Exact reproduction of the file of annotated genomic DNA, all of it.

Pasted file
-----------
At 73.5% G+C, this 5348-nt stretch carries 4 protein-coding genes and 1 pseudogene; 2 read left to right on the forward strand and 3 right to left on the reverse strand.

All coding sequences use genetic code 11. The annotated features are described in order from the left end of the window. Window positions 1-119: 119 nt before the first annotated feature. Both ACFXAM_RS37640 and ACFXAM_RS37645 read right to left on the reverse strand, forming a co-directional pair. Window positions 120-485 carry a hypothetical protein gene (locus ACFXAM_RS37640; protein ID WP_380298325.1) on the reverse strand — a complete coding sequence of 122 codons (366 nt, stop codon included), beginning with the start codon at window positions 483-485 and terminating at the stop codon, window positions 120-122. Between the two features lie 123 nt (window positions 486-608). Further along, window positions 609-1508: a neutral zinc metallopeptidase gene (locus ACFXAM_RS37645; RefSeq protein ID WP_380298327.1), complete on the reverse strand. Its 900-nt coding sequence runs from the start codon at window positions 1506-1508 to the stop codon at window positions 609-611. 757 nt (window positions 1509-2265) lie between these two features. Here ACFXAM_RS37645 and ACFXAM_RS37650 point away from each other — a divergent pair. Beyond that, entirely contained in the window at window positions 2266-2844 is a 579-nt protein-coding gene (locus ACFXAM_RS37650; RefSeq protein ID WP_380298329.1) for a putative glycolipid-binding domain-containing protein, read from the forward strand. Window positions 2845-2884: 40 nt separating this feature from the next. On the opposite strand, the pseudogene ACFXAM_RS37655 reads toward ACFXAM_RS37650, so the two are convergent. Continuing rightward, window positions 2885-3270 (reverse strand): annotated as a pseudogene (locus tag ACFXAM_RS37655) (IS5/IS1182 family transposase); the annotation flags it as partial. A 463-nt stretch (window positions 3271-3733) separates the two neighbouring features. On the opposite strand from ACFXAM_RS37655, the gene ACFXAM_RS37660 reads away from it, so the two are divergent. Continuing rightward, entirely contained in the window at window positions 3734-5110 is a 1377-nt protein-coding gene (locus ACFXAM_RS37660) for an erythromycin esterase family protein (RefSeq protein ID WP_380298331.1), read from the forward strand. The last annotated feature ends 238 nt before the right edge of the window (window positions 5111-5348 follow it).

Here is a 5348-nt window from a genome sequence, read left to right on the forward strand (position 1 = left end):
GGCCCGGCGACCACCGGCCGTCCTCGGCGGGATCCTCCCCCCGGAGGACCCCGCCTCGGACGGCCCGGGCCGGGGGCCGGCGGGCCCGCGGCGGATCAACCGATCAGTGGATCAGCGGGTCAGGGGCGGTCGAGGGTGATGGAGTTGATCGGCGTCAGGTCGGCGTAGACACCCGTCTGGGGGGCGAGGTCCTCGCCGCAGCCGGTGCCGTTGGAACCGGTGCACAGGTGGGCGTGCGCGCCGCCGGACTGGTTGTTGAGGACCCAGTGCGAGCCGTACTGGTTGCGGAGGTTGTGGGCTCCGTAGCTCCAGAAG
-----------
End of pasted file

At 73.5% G+C, this 5348-nt stretch carries 4 protein-coding genes and 1 pseudogene; 2 read left to right on the forward strand and 3 right to left on the reverse strand.

All coding sequences use genetic code 11. The annotated features are described in order from the left end of the window. Window positions 1-119: 119 nt before the first annotated feature. Both ACFXAM_RS37640 and ACFXAM_RS37645 read right to left on the reverse strand, forming a co-directional pair. Window positions 120-485 carry a hypothetical protein gene (locus ACFXAM_RS37640; protein ID WP_380298325.1) on the reverse strand — a complete coding sequence of 122 codons (366 nt, stop codon included), beginning with the start codon at window positions 483-485 and terminating at the stop codon, window positions 120-122. Between the two features lie 123 nt (window positions 486-608). Further along, window positions 609-1508: a neutral zinc metallopeptidase gene (locus ACFXAM_RS37645; RefSeq protein ID WP_380298327.1), complete on the reverse strand. Its 900-nt coding sequence runs from the start codon at window positions 1506-1508 to the stop codon at window positions 609-611. 757 nt (window positions 1509-2265) lie between these two features. Here ACFXAM_RS37645 and ACFXAM_RS37650 point away from each other — a divergent pair. Beyond that, entirely contained in the window at window positions 2266-2844 is a 579-nt protein-coding gene (locus ACFXAM_RS37650; RefSeq protein ID WP_380298329.1) for a putative glycolipid-binding domain-containing protein, read from the forward strand. Window positions 2845-2884: 40 nt separating this feature from the next. On the opposite strand, the pseudogene ACFXAM_RS37655 reads toward ACFXAM_RS37650, so the two are convergent. Continuing rightward, window positions 2885-3270 (reverse strand): annotated as a pseudogene (locus tag ACFXAM_RS37655) (IS5/IS1182 family transposase); the annotation flags it as partial. A 463-nt stretch (window positions 3271-3733) separates the two neighbouring features. On the opposite strand from ACFXAM_RS37655, the gene ACFXAM_RS37660 reads away from it, so the two are divergent. Continuing rightward, entirely contained in the window at window positions 3734-5110 is a 1377-nt protein-coding gene (locus ACFXAM_RS37660) for an erythromycin esterase family protein (RefSeq protein ID WP_380298331.1), read from the forward strand. The last annotated feature ends 238 nt before the right edge of the window (window positions 5111-5348 follow it).

Here is a 5348-nt window from a genome sequence, read left to right on the forward strand (position 1 = left end):
GGCCCGGCGACCACCGGCCGTCCTCGGCGGGATCCTCCCCCCGGAGGACCCCGCCTCGGACGGCCCGGGCCGGGGGCCGGCGGGCCCGCGGCGGATCAACCGATCAGTGGATCAGCGGGTCAGGGGCGGTCGAGGGTGATGGAGTTGATCGGCGTCAGGTCGGCGTAGACACCCGTCTGGGGGGCGAGGTCCTCGCCGCAGCCGGTGCCGTTGGAACCGGTGCACAGGTGGGCGTGCGCGCCGCCGGACTGGTTGTTGAGGACCCAGTGCGAGCCGTACTGGTTGCGGAGGTTGTGGGCTCCGTAGCTCCAGAAG